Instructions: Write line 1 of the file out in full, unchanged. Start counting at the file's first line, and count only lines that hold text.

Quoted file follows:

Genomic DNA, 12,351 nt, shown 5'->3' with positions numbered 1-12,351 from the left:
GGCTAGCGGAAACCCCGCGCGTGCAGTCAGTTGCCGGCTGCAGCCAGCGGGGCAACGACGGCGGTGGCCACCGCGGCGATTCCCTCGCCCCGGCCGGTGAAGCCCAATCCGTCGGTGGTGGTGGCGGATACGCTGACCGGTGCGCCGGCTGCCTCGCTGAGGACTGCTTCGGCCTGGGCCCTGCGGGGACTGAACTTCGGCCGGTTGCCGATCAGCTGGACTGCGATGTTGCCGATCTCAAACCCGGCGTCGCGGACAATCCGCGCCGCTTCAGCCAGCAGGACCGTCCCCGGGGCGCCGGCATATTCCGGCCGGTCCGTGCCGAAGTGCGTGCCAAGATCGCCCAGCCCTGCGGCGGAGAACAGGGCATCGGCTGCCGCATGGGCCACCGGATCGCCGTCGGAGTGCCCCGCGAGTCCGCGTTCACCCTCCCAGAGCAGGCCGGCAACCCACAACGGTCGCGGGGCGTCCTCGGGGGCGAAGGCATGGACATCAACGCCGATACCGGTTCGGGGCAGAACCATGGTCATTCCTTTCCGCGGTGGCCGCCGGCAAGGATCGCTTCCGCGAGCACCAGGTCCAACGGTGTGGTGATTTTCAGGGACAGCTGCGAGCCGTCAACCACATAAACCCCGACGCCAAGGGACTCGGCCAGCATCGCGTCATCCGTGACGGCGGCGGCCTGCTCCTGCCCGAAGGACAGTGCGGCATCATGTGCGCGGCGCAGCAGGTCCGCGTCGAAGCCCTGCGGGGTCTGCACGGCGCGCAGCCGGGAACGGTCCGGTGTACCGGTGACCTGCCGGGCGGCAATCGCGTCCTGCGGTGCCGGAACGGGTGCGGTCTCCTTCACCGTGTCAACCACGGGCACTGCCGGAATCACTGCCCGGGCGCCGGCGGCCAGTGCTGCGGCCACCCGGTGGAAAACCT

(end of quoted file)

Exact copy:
Genomic DNA, 12,351 nt, shown 5'->3' with positions numbered 1-12,351 from the left: